I’ve given up dating.

Well, kind of. I’ve stopped dating. Not forever…I think. Just for a short while, just until the most recent gaping wound heals over and I can finally figure out what I want.

It’s a question of long term vs. short term. Should be easy, right?


So far, it’s the hardest thing I’ve done in recent years, this introspective cave I’ve entered. It’s a self-imposed retreat from the dating world for the next six months. I’m supposed to sit down and occasionally drink a beer (or something harder) and figure out what I want from the next relationship I find myself in (or not in, as the case might be).

I suppose that if it was easy, everyone would do it. We’d all take a six month break between relationships and re-evaluate the states of our lives. If it was really and truly easy, the people who have it all figured out already would be there, waiting for us, ready to dole out great pieces of advice and cupcakes so it would all seem a little less painful.

There have been no great pieces of advice as of yet.

Nor have there been cupcakes.

(I’m far more upset about the cupcakes, which may speak to the level of committment I’ve made to this self-improvement project.)

The lack of cupcakes and advice aside, it’s the questions that I’m struggling with right now, the questions about what I want for my future self.

Do I want marriage and children and a white picket fence?

Do I want the comfort and stability of a marriage without the hassle of a wedding?

Do I want to spend the rest of my life alone, drifting from one man to the next in pursuit of some happiness I’m not even sure I understand?

These are the questions I hope to answer in six months, these and others. The goal is to be a little more put together by Thanksgiving, to have a better understanding of my place in this world and what it means to be a single woman approaching 30.

(The first person to make an old maid crack, gets it.)

I have a feeling there’s a storm of epic proportions waiting for me down the road, sitting idle in the weeks approaching my birthday in August. Hurricane Deal-With-Your-Shit-And-Move-On could be a category 4 if 29 doesn’t go as well as I hope.

My father has this way of saying something without actually saying it. It’s about facial expressions, the way his glasses will slip down his nose. When either my brother or I would complain about the difficulty of a situation, the expression on his face would change.

His jaw would set and his chin would jut out.

His glasses – big glasses that cover his eyes and the top halves of his cheeks – would slip down ever so slightly.

And his mouth would quirk in this strange half smile that was too soft to be a smirk but too sarcastic to be loving.

It was an expression that said volumes. It said that if it was supposed to be easy, it wouldn’t be hard (there was always an implied ‘dumbass’ in that expression, typically reserved for our particularly whiny moments).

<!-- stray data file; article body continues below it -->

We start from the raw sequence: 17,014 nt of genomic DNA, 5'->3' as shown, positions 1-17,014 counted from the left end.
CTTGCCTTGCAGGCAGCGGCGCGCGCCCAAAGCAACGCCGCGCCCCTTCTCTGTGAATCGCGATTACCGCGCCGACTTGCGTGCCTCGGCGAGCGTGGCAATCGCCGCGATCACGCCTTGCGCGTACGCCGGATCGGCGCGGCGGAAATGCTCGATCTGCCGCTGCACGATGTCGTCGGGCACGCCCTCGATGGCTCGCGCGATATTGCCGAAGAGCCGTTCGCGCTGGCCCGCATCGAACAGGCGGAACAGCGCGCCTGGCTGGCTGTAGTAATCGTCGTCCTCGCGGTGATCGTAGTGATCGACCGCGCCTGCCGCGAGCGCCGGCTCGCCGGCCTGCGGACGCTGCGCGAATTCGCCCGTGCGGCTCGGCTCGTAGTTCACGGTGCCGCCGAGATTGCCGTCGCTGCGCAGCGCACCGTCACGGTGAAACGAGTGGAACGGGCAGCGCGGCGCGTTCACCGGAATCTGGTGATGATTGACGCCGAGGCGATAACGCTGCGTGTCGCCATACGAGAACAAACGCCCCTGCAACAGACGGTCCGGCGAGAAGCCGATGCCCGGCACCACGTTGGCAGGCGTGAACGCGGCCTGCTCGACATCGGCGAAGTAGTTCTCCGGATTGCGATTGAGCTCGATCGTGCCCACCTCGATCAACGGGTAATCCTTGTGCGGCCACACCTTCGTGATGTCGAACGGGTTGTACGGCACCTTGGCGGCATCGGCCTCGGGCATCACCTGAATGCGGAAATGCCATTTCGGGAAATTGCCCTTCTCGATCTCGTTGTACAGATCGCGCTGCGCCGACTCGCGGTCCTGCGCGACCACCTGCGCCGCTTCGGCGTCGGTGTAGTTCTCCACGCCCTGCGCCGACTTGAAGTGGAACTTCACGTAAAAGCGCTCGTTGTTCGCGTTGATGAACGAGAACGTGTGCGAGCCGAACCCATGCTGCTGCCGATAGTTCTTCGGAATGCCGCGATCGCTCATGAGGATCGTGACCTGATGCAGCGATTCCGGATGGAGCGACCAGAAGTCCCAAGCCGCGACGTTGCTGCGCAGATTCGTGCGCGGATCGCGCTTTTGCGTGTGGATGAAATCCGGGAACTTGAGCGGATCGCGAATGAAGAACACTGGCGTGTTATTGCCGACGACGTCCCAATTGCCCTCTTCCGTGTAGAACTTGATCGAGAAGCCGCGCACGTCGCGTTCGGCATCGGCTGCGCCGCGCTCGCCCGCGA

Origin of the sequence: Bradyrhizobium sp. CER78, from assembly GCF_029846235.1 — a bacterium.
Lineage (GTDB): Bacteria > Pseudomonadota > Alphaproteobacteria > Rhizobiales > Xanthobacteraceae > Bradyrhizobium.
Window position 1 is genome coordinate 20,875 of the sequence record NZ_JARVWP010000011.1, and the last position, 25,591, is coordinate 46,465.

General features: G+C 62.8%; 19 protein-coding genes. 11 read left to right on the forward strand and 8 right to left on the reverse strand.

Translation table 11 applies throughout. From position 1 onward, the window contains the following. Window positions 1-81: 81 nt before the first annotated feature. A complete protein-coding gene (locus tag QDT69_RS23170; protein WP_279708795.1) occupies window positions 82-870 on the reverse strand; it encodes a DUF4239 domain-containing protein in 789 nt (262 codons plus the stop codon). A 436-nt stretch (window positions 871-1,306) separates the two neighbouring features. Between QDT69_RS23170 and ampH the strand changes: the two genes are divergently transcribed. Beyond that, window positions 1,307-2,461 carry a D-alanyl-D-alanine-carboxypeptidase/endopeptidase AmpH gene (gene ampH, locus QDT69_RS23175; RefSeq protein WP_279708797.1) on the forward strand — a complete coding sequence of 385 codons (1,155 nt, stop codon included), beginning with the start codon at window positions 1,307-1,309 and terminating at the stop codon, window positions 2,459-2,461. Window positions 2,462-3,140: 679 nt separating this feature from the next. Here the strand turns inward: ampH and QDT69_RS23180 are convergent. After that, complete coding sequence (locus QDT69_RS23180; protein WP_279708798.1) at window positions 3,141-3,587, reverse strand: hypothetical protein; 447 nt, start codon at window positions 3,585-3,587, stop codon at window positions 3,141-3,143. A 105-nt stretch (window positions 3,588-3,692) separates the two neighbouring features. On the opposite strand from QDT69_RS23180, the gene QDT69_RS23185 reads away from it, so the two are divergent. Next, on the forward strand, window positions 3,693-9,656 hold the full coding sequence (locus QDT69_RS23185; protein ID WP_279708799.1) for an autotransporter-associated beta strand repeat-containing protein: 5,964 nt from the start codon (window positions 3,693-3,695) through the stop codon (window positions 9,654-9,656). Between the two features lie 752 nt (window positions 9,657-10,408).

Sometimes you have to work hard for the easy answers. I’ll guess we’ll just have to see if he’s right.

Baby Talk

By Joe Daly


I ran into her at a fundraiser a couple months after the date.  The date had ended with an assurance that a phone call would be forthcoming.  This promise remained unfulfilled.

It was a black tie fundraiser on the night before Easter and the cavernous ballroom was still only half full.  The price that I paid for arriving on time was that I was by myself.  Well, not including the stuffed bunny I held under my arm.  And thank God for him.

The friends I was meeting had opted for a very liberal interpretation of timeliness, and so I found myself in my rarely-used tux, pretending as if I were on my way to or from a boisterous group of friends.  I wore the face that said that I had just caught someone’s eye and repeatedly wove figure eights throughout the room, occasionally cutting across the dance floor as if I needed a shortcut to reach my non-existent destination.

I ran into her on the dance floor, our paths intersecting smack dab in the middle.  By the plural number of empty glasses in her hands, I deduced that she was 1) with at least one other person; and 2) on her way to the bar.

The encounter was so abrupt that I did not recognize her at first, and her blank stare indicated that she too was unsure of my identity.  Then her eyes squinted ever so slightly as she made a valiant, though unsuccessful attempt at masking her disdain.

Being both a guy and a people pleaser, I acted as if I expected her to be as pleased to see me as I was pretending to be pleased to see her.

“Hey there!” I said with an optimism entirely unjustified by the circumstances.

(furtively looking away, as if for an exit) “Oh, uh, hey.”

“What’s happening?”

(Ever so slightly annoyed) “Um…  just getting a drink.”

“Oh.  Yeah.  Cool.  So um, how’s everything?”

“Good.  Um, how’s everything with you?”  The inflection she chose for the last word, along with the look on her face indicated that both her patience and the conversation were about to reach a rather colorful end.